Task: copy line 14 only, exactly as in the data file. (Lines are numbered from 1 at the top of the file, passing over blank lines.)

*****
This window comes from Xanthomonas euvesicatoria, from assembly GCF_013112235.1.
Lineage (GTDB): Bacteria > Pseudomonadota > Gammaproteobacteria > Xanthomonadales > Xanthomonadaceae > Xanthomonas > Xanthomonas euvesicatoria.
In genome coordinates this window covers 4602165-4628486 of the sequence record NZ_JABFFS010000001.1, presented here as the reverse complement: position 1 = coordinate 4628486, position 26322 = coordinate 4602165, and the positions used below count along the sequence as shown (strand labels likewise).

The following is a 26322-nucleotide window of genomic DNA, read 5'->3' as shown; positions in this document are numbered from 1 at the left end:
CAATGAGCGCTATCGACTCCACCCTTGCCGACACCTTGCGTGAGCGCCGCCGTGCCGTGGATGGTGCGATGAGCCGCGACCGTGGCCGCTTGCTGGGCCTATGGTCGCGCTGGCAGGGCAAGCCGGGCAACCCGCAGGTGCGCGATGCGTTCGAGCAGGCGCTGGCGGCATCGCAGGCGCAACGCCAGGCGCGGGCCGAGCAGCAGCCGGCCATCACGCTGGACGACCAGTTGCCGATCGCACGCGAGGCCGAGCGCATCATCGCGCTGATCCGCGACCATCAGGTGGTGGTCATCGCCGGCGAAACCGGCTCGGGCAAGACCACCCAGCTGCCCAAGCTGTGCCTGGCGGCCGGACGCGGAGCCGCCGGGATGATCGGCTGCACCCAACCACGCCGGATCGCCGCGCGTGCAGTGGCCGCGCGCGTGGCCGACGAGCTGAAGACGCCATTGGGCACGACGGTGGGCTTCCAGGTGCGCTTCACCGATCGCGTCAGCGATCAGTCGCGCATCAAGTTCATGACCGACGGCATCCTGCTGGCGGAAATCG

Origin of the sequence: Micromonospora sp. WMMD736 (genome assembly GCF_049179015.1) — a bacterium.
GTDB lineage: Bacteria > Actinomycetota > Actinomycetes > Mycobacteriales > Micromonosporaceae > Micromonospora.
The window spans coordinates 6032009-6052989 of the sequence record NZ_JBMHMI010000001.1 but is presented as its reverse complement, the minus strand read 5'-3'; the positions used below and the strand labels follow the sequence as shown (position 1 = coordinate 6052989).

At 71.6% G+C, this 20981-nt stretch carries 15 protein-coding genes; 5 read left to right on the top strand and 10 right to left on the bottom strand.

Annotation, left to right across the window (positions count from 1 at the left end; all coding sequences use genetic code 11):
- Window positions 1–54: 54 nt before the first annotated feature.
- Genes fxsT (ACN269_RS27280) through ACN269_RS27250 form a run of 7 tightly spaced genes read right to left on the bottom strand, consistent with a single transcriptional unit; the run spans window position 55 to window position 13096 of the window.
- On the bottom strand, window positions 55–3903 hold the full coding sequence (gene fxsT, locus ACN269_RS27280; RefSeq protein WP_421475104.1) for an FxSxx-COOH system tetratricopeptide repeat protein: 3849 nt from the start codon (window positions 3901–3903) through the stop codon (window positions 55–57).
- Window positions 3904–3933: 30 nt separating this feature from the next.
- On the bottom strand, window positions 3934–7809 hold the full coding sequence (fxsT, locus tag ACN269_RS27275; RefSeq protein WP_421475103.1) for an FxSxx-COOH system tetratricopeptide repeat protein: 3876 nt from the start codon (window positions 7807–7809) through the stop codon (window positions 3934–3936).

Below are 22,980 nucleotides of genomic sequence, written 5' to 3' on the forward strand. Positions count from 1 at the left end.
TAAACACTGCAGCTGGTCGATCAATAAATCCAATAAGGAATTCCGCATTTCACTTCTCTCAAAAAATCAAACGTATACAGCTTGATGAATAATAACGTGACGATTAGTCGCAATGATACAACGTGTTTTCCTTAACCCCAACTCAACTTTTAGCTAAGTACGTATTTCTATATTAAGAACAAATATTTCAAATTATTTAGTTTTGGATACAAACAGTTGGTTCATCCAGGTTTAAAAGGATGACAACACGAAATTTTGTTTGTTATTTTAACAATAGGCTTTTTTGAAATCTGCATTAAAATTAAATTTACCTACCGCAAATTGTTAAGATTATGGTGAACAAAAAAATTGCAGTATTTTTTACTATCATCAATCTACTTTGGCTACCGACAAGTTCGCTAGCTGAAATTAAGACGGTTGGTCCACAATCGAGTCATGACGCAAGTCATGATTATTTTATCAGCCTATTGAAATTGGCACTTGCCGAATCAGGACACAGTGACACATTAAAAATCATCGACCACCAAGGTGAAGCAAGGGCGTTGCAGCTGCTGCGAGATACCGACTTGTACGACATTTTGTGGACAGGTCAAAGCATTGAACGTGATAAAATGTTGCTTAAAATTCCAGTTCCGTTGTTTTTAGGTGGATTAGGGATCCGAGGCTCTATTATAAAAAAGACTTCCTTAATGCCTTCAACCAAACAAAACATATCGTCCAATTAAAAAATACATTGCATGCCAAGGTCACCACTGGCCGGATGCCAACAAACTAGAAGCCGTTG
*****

- Window positions 3904–3933: 30 nt separating this feature from the next.